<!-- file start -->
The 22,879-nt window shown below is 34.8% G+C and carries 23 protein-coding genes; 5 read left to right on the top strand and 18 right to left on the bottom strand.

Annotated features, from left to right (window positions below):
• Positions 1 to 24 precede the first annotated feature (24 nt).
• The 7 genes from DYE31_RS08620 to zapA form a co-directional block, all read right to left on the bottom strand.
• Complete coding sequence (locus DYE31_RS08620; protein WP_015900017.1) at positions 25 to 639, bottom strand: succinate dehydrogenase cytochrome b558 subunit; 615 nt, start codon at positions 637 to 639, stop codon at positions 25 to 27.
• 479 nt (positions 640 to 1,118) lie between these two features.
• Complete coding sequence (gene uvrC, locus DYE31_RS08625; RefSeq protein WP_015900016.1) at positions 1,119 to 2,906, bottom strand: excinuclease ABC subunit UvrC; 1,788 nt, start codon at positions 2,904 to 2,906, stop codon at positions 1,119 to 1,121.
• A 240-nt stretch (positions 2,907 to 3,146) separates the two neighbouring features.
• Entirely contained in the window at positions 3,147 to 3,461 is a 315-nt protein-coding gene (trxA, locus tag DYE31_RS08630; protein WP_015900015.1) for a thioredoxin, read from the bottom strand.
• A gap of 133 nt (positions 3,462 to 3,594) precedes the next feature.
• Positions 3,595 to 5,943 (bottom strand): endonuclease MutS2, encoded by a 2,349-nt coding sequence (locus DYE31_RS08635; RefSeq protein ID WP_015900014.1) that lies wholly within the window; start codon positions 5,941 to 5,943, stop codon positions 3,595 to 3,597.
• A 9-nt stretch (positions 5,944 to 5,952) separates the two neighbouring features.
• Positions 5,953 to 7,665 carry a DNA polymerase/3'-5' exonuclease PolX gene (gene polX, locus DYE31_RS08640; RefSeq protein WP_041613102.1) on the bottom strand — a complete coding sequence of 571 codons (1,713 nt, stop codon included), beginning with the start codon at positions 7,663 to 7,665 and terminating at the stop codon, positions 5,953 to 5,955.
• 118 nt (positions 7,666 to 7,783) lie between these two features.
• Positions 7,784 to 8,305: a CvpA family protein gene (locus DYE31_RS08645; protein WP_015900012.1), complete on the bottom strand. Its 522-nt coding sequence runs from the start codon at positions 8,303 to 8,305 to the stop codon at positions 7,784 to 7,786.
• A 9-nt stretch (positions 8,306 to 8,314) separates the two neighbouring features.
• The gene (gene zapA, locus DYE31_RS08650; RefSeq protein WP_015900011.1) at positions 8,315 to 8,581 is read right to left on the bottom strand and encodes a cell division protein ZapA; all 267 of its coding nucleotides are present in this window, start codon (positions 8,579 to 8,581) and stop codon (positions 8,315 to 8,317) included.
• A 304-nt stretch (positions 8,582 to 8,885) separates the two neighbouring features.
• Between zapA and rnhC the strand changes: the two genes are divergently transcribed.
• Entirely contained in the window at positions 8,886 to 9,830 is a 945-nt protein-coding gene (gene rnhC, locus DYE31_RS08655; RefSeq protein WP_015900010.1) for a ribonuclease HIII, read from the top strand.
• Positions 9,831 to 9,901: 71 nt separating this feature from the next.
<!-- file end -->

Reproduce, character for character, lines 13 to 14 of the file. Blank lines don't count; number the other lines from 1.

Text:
• Positions 5,953 to 7,665 carry a DNA polymerase/3'-5' exonuclease PolX gene (gene polX, locus DYE31_RS08640; RefSeq protein WP_041613102.1) on the bottom strand — a complete coding sequence of 571 codons (1,713 nt, stop codon included), beginning with the start codon at positions 7,663 to 7,665 and terminating at the stop codon, positions 5,953 to 5,955.
• 118 nt (positions 7,666 to 7,783) lie between these two features.